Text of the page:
Pfizer may have taken a serious hit today after the Austrian Patent Office invalidated its patent on the main ingredient in Lipitor. PFE vowed to appeal and its patent will be in force for the expected year long process. Ranbaxy Laboratories has additional suits in other countries including the U.S. to void Lipitor patents. Several readers have asked me if PFE was a buy at this level given their strong pipeline and low price. I cautioned that it appears to be open season on drug companies and with hostile fire coming from all directions. I would want to see a positive trend develop before risking money in that sector.

The only bright spot in the indexes was the SOX, which did give up its gains but held at support at 410 while all other indexes were breaking down. This may be helping to hold up tech stocks but you could not tell it from the Nasdaq, which hit new five month lows. Tomorrow Microsoft has its quarterly analyst meeting and we could hear about its business outlook but investors sold into the news. MSFT closed at $23.92 and a new 10-month low. MSFT set a cycle high just over $27.50 back in November but it has been downhill ever since. Big cap techs can't find a bid and no amount of strength in the SOX is going to revive the Nasdaq without big cap buyers. The SOX may be acting as a brake on the current decline but I fear it is starting to slip.

The Nasdaq tried for three days to use 2000 as support then for four days to regain that support once broken. Today's drop to 1972 appears to be tech investors throwing in the towel after failing to hold that 2000 level. The close at 1972 was almost exactly on the up trend support from October 2002 and it represents a level that MUST hold or the next stop could be 1750 and the August 2004 lows. The 200-day average at 1992 held for four days but it is now history and the break constitutes a strong sell signal for techs. The Nasdaq setup looks like a potential repeat of the March 2000 top but at a lower level. We saw the index chop around at its highs for several months only to post a climax peak and drop into oblivion.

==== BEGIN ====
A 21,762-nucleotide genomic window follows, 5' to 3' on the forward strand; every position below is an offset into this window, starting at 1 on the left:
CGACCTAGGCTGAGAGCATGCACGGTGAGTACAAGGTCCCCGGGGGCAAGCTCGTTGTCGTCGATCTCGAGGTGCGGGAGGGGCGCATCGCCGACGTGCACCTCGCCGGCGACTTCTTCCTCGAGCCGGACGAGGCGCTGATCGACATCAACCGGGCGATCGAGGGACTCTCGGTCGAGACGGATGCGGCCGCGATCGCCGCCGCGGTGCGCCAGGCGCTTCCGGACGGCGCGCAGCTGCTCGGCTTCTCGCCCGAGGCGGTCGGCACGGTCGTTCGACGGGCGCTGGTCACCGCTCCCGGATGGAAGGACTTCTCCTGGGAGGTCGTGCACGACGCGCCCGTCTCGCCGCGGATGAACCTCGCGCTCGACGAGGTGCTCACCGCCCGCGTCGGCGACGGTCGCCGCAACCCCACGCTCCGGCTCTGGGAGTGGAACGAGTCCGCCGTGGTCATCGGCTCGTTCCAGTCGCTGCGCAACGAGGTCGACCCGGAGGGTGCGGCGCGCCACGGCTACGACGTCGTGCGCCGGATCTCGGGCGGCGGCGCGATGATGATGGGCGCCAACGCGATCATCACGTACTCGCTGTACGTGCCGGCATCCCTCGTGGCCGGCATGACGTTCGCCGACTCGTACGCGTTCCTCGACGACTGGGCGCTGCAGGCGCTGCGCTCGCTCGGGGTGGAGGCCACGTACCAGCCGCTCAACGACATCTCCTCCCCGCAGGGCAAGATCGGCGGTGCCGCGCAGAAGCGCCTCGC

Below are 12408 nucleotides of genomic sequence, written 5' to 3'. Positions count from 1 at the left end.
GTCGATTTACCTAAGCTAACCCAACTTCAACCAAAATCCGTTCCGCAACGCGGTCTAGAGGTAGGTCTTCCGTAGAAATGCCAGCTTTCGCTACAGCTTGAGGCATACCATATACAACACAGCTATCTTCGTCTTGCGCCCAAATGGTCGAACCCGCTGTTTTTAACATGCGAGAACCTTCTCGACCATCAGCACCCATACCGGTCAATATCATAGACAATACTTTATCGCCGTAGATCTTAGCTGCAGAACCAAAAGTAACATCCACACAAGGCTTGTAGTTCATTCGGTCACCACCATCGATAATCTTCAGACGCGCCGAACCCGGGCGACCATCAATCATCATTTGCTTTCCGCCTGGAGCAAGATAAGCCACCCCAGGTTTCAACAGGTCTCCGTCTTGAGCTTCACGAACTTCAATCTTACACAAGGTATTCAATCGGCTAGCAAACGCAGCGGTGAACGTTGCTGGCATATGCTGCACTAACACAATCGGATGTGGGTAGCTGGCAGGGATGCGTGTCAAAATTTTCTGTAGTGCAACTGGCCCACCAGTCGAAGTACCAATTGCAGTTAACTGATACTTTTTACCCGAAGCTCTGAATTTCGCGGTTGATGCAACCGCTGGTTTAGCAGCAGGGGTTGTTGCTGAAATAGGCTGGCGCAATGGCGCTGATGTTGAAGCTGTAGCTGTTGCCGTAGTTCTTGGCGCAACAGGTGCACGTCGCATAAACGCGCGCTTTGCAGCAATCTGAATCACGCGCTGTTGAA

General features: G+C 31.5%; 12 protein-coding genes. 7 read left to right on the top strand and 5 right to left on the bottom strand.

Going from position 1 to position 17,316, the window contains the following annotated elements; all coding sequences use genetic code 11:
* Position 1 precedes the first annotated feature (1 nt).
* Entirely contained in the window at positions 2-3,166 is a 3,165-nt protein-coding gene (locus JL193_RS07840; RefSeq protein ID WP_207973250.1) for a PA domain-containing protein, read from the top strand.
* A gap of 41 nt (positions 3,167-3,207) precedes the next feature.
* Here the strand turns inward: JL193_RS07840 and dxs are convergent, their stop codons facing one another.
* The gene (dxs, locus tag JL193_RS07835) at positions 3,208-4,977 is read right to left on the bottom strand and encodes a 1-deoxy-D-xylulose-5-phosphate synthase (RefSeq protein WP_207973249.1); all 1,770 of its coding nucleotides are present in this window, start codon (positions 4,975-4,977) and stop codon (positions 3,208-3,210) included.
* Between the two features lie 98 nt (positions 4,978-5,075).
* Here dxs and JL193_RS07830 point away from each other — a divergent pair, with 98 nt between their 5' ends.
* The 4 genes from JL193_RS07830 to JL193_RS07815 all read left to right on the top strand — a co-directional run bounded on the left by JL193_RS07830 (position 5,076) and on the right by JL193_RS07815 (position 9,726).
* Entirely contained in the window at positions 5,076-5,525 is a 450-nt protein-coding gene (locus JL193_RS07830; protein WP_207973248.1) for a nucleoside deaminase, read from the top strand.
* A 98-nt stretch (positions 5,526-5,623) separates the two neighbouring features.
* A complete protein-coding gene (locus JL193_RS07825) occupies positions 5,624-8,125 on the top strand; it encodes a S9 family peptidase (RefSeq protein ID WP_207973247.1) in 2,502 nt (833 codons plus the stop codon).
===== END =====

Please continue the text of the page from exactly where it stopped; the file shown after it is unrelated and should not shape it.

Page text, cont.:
The Dow dropped -79 points and came within 20 points of its 200-day average at 10376. While this is a clear line in the sand it is not as critical as the Nasdaq 200. The Dow tends to notice the 200 but not react to it while tech investors historically use the Nasdaq 200 as their buy/sell signal. The Dow has support at 10400 dating back to September and a break here could easily see a drop to 10000 or lower.

The S&P dipped very close to my 1160 target I mentioned last week as a critical level. 1160 would be the level I would bet on for a rebound but like I suggested last week it would only be a trading bounce. If 1160 breaks it could be a sharp drop to 1100 with 1065 a very likely target.

S&P Chart - Daily

SPX Chart - Weekly

Nasdaq Chart - Weekly